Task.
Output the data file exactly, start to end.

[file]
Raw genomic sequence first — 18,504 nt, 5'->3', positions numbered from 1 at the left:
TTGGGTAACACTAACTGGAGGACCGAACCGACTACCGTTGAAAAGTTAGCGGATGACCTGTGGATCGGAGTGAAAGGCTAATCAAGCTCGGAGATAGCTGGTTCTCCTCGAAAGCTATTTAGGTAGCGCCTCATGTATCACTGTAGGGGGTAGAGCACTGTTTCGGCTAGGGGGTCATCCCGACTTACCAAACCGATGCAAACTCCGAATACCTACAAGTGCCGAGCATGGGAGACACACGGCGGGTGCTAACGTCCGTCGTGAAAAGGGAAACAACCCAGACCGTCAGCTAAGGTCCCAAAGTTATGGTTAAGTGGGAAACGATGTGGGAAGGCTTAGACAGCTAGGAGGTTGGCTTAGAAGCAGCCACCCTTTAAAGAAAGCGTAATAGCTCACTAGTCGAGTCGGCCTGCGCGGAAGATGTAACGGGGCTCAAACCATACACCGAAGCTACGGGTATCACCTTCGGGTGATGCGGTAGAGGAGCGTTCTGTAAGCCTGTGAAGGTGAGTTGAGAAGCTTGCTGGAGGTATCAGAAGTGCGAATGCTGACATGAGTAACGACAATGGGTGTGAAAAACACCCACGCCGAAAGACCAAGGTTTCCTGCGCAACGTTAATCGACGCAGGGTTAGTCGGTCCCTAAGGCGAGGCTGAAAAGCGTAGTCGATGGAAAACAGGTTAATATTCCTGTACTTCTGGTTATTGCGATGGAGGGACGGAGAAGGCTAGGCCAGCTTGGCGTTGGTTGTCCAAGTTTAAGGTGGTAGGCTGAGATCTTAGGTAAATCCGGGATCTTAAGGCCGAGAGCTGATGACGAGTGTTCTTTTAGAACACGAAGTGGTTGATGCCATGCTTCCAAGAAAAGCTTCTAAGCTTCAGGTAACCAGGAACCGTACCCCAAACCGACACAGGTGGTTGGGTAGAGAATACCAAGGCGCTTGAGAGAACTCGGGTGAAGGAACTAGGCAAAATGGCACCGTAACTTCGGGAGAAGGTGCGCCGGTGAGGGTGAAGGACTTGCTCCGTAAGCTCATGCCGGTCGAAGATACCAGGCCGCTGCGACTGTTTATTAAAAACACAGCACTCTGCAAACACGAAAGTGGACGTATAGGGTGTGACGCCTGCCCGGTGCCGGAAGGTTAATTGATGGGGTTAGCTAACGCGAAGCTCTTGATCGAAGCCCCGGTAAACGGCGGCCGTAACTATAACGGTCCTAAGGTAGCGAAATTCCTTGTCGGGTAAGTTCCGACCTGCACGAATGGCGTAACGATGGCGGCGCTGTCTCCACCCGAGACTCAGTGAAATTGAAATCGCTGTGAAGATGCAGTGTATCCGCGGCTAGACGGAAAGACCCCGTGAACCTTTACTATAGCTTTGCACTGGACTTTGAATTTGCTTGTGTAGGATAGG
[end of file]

Raw genomic sequence first — 18,504 nt, 5'->3', positions numbered from 1 at the left:
TTGGGTAACACTAACTGGAGGACCGAACCGACTACCGTTGAAAAGTTAGCGGATGACCTGTGGATCGGAGTGAAAGGCTAATCAAGCTCGGAGATAGCTGGTTCTCCTCGAAAGCTATTTAGGTAGCGCCTCATGTATCACTGTAGGGGGTAGAGCACTGTTTCGGCTAGGGGGTCATCCCGACTTACCAAACCGATGCAAACTCCGAATACCTACAAGTGCCGAGCATGGGAGACACACGGCGGGTGCTAACGTCCGTCGTGAAAAGGGAAACAACCCAGACCGTCAGCTAAGGTCCCAAAGTTATGGTTAAGTGGGAAACGATGTGGGAAGGCTTAGACAGCTAGGAGGTTGGCTTAGAAGCAGCCACCCTTTAAAGAAAGCGTAATAGCTCACTAGTCGAGTCGGCCTGCGCGGAAGATGTAACGGGGCTCAAACCATACACCGAAGCTACGGGTATCACCTTCGGGTGATGCGGTAGAGGAGCGTTCTGTAAGCCTGTGAAGGTGAGTTGAGAAGCTTGCTGGAGGTATCAGAAGTGCGAATGCTGACATGAGTAACGACAATGGGTGTGAAAAACACCCACGCCGAAAGACCAAGGTTTCCTGCGCAACGTTAATCGACGCAGGGTTAGTCGGTCCCTAAGGCGAGGCTGAAAAGCGTAGTCGATGGAAAACAGGTTAATATTCCTGTACTTCTGGTTATTGCGATGGAGGGACGGAGAAGGCTAGGCCAGCTTGGCGTTGGTTGTCCAAGTTTAAGGTGGTAGGCTGAGATCTTAGGTAAATCCGGGATCTTAAGGCCGAGAGCTGATGACGAGTGTTCTTTTAGAACACGAAGTGGTTGATGCCATGCTTCCAAGAAAAGCTTCTAAGCTTCAGGTAACCAGGAACCGTACCCCAAACCGACACAGGTGGTTGGGTAGAGAATACCAAGGCGCTTGAGAGAACTCGGGTGAAGGAACTAGGCAAAATGGCACCGTAACTTCGGGAGAAGGTGCGCCGGTGAGGGTGAAGGACTTGCTCCGTAAGCTCATGCCGGTCGAAGATACCAGGCCGCTGCGACTGTTTATTAAAAACACAGCACTCTGCAAACACGAAAGTGGACGTATAGGGTGTGACGCCTGCCCGGTGCCGGAAGGTTAATTGATGGGGTTAGCTAACGCGAAGCTCTTGATCGAAGCCCCGGTAAACGGCGGCCGTAACTATAACGGTCCTAAGGTAGCGAAATTCCTTGTCGGGTAAGTTCCGACCTGCACGAATGGCGTAACGATGGCGGCGCTGTCTCCACCCGAGACTCAGTGAAATTGAAATCGCTGTGAAGATGCAGTGTATCCGCGGCTAGACGGAAAGACCCCGTGAACCTTTACTATAGCTTTGCACTGGACTTTGAATTTGCTTGTGTAGGATAGG